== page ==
Jodie's Story: Surviving IVF

Jodie opens her heart to share her raw and honest IVF story.

I started my journey overwhelmed with fear and uncertainty, constantly questioning if I had the strength required to survive. 

Following treatment, I still find myself searching for clarity, unable to determine if I really survived. Yes, I completed the physicality of treatment, but I am far from unscathed.

The emotional torment my mind experienced was an internal battle I hadn’t anticipated. I blamed myself for “failing” and struggled in search of the forgiveness required to feel peace.

There's an enlightening contradiction throughout the path to parenthood: while we all find our own ways and approach the journey in a way that feels unique to us, all of our universal feelings of isolation mean we're inextricably linked in solidarity.

My desperation to make sense of everything was exhausting. I overanalyzed every emotion and questioned whether what I felt was “correct” or “acceptable”. I wasted so much energy ensuring my emotional approach was the right one that I lost sight of the fact that there wasn’t such a thing. The only person judging my process was me, and if I was ever going to truly survive, I needed to give myself a break.

I'm still not fully accepting of my body’s failings. I am still tormented with pain and anger, often triggered by the most unexpected events.

What I have learned is that we are capable of so much and that our bodies fight for us daily - our armor in the battle of life.

Through naiveté and fear, I found it easier, almost automatic, to focus on the lacking ability of my body. Now, I'm more aware than ever of the rebellious strength and persistent tenacity my mind and body demonstrated throughout my journey.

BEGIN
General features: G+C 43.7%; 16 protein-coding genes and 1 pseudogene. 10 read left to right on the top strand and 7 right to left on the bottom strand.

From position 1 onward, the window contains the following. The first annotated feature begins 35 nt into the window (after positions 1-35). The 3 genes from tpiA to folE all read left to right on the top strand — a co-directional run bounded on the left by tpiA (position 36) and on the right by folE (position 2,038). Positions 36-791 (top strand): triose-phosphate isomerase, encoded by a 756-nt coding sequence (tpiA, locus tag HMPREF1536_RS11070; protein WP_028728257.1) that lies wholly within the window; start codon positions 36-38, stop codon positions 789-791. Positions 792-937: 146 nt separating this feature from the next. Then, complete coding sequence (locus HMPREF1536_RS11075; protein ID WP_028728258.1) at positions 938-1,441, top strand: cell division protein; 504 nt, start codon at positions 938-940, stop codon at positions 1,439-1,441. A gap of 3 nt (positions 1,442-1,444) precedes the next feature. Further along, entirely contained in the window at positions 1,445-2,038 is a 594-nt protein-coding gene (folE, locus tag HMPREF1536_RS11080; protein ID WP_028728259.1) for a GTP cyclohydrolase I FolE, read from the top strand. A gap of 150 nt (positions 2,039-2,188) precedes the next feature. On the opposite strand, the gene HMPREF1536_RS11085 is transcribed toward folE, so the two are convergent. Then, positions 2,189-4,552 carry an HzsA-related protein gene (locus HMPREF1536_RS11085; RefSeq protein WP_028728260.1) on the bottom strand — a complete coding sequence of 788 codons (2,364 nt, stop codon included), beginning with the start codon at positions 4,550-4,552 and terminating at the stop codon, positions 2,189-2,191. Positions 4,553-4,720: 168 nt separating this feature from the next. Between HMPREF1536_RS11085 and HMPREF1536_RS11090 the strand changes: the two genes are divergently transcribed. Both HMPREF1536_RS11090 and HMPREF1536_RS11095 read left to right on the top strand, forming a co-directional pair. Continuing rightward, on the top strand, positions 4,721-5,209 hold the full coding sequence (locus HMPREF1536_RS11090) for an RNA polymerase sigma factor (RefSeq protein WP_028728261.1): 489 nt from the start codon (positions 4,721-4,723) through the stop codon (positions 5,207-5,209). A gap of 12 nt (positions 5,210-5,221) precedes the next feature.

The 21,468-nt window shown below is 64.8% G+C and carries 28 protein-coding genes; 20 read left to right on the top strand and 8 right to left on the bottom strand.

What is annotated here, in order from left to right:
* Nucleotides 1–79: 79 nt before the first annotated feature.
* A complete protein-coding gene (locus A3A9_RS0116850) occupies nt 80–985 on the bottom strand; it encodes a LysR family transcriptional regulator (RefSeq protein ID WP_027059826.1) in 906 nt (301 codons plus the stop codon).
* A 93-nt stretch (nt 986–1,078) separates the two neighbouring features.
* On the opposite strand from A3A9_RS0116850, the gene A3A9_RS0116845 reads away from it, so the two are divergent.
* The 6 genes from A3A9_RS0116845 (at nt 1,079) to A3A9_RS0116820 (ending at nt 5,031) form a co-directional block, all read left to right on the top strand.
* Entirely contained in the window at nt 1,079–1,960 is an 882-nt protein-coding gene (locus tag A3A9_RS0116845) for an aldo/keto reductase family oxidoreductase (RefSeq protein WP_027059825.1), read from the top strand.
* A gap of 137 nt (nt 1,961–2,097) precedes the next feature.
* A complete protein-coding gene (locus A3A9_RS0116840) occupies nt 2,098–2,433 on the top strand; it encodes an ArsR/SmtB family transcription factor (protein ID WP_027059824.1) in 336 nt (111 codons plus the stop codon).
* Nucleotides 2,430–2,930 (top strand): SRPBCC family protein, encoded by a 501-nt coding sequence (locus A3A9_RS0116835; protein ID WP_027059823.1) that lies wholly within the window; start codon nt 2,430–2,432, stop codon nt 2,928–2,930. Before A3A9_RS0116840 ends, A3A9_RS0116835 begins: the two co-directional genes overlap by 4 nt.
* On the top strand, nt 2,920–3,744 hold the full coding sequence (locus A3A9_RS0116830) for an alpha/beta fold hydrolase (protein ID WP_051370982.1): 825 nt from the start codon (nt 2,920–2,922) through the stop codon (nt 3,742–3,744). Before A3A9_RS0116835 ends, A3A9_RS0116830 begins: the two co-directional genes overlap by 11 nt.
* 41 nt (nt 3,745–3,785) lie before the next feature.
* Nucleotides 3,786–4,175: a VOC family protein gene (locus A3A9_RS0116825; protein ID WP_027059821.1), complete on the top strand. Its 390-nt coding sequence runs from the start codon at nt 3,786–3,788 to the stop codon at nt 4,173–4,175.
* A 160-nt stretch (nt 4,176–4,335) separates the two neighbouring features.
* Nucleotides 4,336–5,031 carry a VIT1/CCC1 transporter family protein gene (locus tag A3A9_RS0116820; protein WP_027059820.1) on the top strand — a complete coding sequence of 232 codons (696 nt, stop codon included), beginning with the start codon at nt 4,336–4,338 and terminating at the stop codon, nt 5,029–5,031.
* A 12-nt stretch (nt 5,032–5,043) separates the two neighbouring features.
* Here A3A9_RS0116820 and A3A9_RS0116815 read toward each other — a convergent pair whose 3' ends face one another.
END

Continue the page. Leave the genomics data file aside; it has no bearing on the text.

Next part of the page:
The unfairness of my body accommodating a redundant reproductive system only emphasized my failings, and I struggled to accept that I felt unable to perform, both as a woman and a wife.

Because I was diagnosed with two collapsed fallopian tubes, polycystic ovaries and failure to ovulate, IVF was our only option. I'd been on the contraceptive pill from a young age because of teenage acne, so while my diagnosis and symptoms weren't new, they'd been masked by medication.

The physicality of treatment was where I had expected to direct the majority of my strength. My fear of needles had overwhelmed me with trepidation and avoidance, which left me feeling unprepared and weak when the time came to actually face the daily injections. However, compared to the unexpected emotional battle, the needles seemed surprisingly inconsequential.

My relationship with my husband Steve, although tested, comforted me in a way that offered clarity in such a maelstrom of confusing emotions. I felt loved and un-judged. When I reflected on it, it was clear that Steve was kinder to me during this process than I had been to myself.

Our dynamic complicated our journey in ways I never expected: because my husband was already a parent, we were disqualified from funding from the NHS. I felt penalized and victimized purely because of my husband’s previous relationships. These unfair and discriminating restrictions provided additional obstacles.

The financial aspect of treatment was by far the heaviest, like a darkness impossible to see through, a burden of weight that I could never put down. No matter your strength, no matter your determination, you can’t beat that one.

My desperation was endless. My desire to be a parent was endless. My love for my husband was endless. But money runs out.

On the days I found strength in hope and allowed myself to drift peacefully into the potential of successful treatment, the reality of how much it cost and the nagging uneasiness of how much we were spending made me lose my calm and replaced it with fear, reminding me of the variety of emotions and just how quickly our minds can jolt back to the present circumstances.